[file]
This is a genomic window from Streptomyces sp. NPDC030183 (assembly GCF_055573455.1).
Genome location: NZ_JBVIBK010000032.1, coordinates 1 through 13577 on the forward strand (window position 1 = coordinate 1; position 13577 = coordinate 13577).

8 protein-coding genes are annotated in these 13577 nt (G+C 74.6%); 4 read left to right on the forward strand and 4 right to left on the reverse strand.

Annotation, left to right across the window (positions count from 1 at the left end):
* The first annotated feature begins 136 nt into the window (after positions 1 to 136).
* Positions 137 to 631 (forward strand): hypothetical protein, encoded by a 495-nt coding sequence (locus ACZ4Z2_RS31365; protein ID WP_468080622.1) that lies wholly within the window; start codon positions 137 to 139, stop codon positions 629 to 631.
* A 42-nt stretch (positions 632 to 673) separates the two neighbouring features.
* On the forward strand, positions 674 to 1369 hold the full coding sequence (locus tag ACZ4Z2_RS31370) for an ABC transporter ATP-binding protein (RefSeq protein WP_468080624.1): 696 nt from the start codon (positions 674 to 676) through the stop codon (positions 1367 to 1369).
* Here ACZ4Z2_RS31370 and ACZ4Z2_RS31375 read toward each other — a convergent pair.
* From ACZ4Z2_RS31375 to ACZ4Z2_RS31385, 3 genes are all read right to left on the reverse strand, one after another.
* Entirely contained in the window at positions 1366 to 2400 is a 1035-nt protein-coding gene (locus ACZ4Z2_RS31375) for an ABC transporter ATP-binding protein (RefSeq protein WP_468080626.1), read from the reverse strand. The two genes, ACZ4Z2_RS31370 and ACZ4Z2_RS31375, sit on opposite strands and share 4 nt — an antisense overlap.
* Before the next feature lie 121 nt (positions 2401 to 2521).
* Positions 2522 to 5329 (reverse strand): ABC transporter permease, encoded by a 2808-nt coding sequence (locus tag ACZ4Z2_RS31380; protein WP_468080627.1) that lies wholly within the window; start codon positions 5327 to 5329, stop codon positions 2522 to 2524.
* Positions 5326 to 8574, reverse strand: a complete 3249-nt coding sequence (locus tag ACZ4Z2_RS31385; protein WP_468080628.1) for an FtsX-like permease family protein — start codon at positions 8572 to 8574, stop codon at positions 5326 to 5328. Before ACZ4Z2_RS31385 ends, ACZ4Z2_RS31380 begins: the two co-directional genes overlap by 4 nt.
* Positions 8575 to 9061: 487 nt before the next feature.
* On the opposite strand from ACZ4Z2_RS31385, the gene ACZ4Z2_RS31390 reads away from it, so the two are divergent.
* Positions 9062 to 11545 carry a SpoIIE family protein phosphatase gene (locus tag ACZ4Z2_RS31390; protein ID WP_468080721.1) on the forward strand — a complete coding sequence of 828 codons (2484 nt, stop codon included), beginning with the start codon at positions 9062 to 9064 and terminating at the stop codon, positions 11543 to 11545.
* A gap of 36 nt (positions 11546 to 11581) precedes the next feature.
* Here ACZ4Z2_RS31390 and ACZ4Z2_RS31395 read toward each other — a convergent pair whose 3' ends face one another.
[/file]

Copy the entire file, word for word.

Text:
This is a genomic window from Streptomyces sp. NPDC030183 (assembly GCF_055573455.1).
Genome location: NZ_JBVIBK010000032.1, coordinates 1 through 13577 on the forward strand (window position 1 = coordinate 1; position 13577 = coordinate 13577).

8 protein-coding genes are annotated in these 13577 nt (G+C 74.6%); 4 read left to right on the forward strand and 4 right to left on the reverse strand.

Annotation, left to right across the window (positions count from 1 at the left end):
* The first annotated feature begins 136 nt into the window (after positions 1 to 136).
* Positions 137 to 631 (forward strand): hypothetical protein, encoded by a 495-nt coding sequence (locus ACZ4Z2_RS31365; protein ID WP_468080622.1) that lies wholly within the window; start codon positions 137 to 139, stop codon positions 629 to 631.
* A 42-nt stretch (positions 632 to 673) separates the two neighbouring features.
* On the forward strand, positions 674 to 1369 hold the full coding sequence (locus tag ACZ4Z2_RS31370) for an ABC transporter ATP-binding protein (RefSeq protein WP_468080624.1): 696 nt from the start codon (positions 674 to 676) through the stop codon (positions 1367 to 1369).
* Here ACZ4Z2_RS31370 and ACZ4Z2_RS31375 read toward each other — a convergent pair.
* From ACZ4Z2_RS31375 to ACZ4Z2_RS31385, 3 genes are all read right to left on the reverse strand, one after another.
* Entirely contained in the window at positions 1366 to 2400 is a 1035-nt protein-coding gene (locus ACZ4Z2_RS31375) for an ABC transporter ATP-binding protein (RefSeq protein WP_468080626.1), read from the reverse strand. The two genes, ACZ4Z2_RS31370 and ACZ4Z2_RS31375, sit on opposite strands and share 4 nt — an antisense overlap.
* Before the next feature lie 121 nt (positions 2401 to 2521).
* Positions 2522 to 5329 (reverse strand): ABC transporter permease, encoded by a 2808-nt coding sequence (locus tag ACZ4Z2_RS31380; protein WP_468080627.1) that lies wholly within the window; start codon positions 5327 to 5329, stop codon positions 2522 to 2524.
* Positions 5326 to 8574, reverse strand: a complete 3249-nt coding sequence (locus tag ACZ4Z2_RS31385; protein WP_468080628.1) for an FtsX-like permease family protein — start codon at positions 8572 to 8574, stop codon at positions 5326 to 5328. Before ACZ4Z2_RS31385 ends, ACZ4Z2_RS31380 begins: the two co-directional genes overlap by 4 nt.
* Positions 8575 to 9061: 487 nt before the next feature.
* On the opposite strand from ACZ4Z2_RS31385, the gene ACZ4Z2_RS31390 reads away from it, so the two are divergent.
* Positions 9062 to 11545 carry a SpoIIE family protein phosphatase gene (locus tag ACZ4Z2_RS31390; protein ID WP_468080721.1) on the forward strand — a complete coding sequence of 828 codons (2484 nt, stop codon included), beginning with the start codon at positions 9062 to 9064 and terminating at the stop codon, positions 11543 to 11545.
* A gap of 36 nt (positions 11546 to 11581) precedes the next feature.
* Here ACZ4Z2_RS31390 and ACZ4Z2_RS31395 read toward each other — a convergent pair whose 3' ends face one another.